Molly, thank you for your paragraph addressing my thoughts. Excellent! There is much that you say that I simply did not know. It is unlikely these moves are being promulgated by the workers themselves, since they have all sorts of reasons for keeping their heads low. But wide consultation and action only by consensus is the next best approach. And I thank you for all that you and your partners are undertaking.B, to paraphrase slightly, and I know I'll be ridiculed for saying it, but breaking the law is all about dates. I, for one, would like to see the law changed, so that we live up to the invitation emblazoned on the base of the Statue of Liberty, inviting the world's poor and huddled masses to our shores.I know that bad economic times produce fear. But I hope that in our community especially we can overcome those temporary fears enough to re-embrace the principles behind the founding of our nation. We should be about more than just the short-term and the economic. These neighbors of ours are here; let's make sure they are living in safety and dignity.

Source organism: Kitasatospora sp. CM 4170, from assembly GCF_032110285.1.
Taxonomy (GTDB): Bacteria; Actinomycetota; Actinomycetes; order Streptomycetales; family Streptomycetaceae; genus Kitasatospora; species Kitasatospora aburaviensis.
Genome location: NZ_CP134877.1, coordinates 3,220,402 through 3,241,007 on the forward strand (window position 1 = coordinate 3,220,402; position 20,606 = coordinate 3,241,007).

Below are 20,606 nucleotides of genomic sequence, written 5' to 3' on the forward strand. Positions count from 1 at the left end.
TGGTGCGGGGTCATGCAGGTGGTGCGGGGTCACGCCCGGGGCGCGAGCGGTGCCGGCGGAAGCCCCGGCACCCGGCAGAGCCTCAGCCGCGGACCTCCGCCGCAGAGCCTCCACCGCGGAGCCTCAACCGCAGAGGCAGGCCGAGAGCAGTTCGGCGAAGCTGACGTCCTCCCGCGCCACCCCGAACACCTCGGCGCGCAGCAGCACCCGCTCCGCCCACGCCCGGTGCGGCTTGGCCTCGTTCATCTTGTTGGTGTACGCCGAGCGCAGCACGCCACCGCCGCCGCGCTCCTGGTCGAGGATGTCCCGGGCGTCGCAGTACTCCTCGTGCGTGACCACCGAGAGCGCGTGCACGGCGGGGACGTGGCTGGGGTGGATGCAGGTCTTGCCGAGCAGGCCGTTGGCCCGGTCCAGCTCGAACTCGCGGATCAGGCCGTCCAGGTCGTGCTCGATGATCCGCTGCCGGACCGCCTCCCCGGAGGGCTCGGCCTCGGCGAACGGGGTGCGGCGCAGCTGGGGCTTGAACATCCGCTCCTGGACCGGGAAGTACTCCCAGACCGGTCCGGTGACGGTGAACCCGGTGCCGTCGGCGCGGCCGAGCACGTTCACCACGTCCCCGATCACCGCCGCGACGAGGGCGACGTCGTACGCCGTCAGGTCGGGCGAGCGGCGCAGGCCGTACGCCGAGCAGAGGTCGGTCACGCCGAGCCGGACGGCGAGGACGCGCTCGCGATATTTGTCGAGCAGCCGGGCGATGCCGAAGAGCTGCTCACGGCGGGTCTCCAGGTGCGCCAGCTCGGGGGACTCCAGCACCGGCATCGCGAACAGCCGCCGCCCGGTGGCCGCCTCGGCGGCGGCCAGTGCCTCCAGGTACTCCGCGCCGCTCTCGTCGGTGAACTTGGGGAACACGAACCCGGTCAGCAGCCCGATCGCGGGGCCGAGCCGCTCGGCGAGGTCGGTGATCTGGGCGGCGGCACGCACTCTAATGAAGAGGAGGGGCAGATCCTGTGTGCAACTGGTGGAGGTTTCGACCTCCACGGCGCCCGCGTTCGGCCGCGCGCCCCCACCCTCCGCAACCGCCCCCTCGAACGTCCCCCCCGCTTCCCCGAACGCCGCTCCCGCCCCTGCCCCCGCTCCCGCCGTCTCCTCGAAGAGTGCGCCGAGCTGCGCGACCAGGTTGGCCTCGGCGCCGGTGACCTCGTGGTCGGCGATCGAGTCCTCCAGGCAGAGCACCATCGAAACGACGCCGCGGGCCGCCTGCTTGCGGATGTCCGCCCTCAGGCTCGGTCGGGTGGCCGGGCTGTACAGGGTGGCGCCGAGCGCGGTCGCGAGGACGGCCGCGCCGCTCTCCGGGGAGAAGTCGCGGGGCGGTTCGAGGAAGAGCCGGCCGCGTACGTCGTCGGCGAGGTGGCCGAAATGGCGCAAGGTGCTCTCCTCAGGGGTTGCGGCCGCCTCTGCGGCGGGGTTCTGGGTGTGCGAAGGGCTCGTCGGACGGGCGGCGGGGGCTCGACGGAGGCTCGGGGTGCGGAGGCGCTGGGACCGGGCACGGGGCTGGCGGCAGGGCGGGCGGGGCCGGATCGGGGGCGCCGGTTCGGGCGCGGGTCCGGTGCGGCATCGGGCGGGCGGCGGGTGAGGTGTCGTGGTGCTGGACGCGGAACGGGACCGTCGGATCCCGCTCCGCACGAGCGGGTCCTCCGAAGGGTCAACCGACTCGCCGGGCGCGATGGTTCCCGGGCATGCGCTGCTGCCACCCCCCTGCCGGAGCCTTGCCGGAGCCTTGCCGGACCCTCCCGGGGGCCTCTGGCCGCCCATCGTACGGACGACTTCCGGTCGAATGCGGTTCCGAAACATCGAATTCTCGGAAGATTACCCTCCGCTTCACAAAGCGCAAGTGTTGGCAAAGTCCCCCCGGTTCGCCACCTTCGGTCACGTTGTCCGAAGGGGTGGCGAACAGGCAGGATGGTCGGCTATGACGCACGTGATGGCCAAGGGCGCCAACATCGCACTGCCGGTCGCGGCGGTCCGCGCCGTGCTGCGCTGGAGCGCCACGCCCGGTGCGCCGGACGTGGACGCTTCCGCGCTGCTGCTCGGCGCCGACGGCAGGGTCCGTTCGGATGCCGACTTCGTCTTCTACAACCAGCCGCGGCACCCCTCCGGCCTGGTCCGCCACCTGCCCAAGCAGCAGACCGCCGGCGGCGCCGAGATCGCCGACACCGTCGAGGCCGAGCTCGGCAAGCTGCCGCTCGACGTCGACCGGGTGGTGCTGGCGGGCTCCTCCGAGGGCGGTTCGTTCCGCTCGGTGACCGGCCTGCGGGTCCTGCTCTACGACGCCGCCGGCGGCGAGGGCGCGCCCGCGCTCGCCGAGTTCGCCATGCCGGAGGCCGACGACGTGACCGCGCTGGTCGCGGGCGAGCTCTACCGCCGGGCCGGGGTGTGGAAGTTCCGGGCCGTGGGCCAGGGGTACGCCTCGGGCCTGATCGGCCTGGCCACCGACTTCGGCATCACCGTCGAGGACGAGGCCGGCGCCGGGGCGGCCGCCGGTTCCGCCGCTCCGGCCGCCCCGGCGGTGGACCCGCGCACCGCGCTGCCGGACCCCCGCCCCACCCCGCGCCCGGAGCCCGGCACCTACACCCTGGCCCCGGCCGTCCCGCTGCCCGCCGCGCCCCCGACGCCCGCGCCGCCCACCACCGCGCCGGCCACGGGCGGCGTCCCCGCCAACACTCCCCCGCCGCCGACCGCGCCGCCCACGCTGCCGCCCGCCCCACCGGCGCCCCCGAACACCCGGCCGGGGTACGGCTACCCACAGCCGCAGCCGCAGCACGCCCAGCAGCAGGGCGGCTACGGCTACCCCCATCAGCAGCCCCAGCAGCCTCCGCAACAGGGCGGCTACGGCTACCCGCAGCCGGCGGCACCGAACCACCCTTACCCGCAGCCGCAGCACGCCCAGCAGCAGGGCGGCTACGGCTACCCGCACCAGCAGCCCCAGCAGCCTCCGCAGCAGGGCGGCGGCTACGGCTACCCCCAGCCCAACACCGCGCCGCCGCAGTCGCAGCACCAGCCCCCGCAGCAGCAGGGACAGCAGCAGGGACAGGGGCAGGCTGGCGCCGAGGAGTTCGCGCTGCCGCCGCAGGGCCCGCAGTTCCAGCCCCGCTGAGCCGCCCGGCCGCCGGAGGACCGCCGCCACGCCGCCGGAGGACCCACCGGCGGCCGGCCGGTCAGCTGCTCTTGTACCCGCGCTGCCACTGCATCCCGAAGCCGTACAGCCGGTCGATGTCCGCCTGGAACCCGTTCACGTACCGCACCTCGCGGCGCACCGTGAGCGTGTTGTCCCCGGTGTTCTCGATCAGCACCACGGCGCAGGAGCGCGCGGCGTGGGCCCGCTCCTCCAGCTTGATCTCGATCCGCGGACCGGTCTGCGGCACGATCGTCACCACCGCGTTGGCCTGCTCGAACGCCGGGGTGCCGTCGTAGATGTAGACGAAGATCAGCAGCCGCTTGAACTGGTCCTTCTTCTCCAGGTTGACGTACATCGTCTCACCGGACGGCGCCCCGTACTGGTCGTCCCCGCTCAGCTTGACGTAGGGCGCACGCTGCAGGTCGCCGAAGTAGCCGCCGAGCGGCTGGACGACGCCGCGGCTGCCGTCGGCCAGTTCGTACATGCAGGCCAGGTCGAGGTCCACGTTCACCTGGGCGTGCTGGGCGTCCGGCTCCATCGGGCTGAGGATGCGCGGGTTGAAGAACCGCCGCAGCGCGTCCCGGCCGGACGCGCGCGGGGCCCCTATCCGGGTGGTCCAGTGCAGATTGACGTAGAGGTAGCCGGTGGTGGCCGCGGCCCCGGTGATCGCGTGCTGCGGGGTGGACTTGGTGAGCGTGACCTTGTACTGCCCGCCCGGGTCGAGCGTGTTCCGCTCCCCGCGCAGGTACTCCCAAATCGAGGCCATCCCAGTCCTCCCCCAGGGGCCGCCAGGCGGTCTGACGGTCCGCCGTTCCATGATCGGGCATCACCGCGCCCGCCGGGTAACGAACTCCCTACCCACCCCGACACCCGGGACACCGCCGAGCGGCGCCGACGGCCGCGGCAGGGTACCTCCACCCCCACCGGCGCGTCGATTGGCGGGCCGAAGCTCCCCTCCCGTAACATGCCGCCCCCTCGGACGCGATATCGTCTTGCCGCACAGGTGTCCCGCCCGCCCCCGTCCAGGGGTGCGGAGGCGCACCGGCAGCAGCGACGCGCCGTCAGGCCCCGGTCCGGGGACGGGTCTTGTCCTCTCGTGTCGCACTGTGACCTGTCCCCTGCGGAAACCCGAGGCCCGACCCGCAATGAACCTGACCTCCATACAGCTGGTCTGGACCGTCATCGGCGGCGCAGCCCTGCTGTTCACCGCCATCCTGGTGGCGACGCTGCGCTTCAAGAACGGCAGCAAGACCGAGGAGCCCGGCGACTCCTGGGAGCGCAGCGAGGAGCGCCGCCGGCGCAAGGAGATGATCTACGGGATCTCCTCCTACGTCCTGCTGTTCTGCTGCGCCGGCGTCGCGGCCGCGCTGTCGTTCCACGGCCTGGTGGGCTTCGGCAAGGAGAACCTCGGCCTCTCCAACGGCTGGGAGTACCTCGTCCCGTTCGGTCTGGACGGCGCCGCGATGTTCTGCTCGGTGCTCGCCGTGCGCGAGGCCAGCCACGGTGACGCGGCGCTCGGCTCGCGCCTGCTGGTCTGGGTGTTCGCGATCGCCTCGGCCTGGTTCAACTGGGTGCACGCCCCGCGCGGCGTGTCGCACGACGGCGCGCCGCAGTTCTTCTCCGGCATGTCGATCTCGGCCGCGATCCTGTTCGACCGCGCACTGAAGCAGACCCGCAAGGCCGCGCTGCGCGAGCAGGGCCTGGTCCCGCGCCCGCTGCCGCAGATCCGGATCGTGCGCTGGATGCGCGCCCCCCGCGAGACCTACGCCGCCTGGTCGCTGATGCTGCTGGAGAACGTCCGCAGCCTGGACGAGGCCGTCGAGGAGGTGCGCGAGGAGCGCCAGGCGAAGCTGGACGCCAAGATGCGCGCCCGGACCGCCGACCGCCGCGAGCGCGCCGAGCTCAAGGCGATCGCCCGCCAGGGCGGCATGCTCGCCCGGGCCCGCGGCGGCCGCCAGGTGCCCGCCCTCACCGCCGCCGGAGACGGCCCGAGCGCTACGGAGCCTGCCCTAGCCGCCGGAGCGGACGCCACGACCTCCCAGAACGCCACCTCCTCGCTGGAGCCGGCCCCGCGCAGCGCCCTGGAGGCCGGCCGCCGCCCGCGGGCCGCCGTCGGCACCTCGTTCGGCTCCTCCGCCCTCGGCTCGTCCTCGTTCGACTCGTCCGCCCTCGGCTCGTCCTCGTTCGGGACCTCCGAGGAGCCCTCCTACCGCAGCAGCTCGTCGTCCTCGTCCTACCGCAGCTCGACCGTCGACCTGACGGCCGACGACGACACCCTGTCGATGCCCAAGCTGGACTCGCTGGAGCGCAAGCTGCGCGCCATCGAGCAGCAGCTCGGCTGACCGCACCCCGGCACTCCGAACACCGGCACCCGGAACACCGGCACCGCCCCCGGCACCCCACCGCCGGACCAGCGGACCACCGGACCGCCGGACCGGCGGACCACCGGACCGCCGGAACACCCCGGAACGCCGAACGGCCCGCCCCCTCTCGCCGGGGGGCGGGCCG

Geoff, Thanks for your response. The principle behind the founding of our nation was freedom from tyranny. The words from Lazarus' poem that appear on the Statue of Liberty don't have anything to do with what the founding fathers envisioned for our nation. She was expressing her heartfelt desire to help the poor. While I agree that we should welcome immigrants, as a nation, we need to decide who and how many we allow into our country. It's a free for all now. The population of the US has increased by 27 million since 2000 due to legal and illegal immigration. What is the impact of this staggering growth on our society, finances, education system and infrastructure? CNN recently did an expose that stated that many schools are 'failing' because of the resources required to teach the children English. It's a complicated situation, but one that needs addressing, something our government doesn't seem to want to do.

Well B. I think that what was behind the settling/founding/continuation
of our nation is an evolving concept. But however one cares personally
to interpret that concept, it comes back to folks emigrating from
'poverty;' whether it is a poverty of finance, food, freedom or spiritAs to the question of how our creaking infrastructure/public services will accommodate new immigration, I have a few thoughts: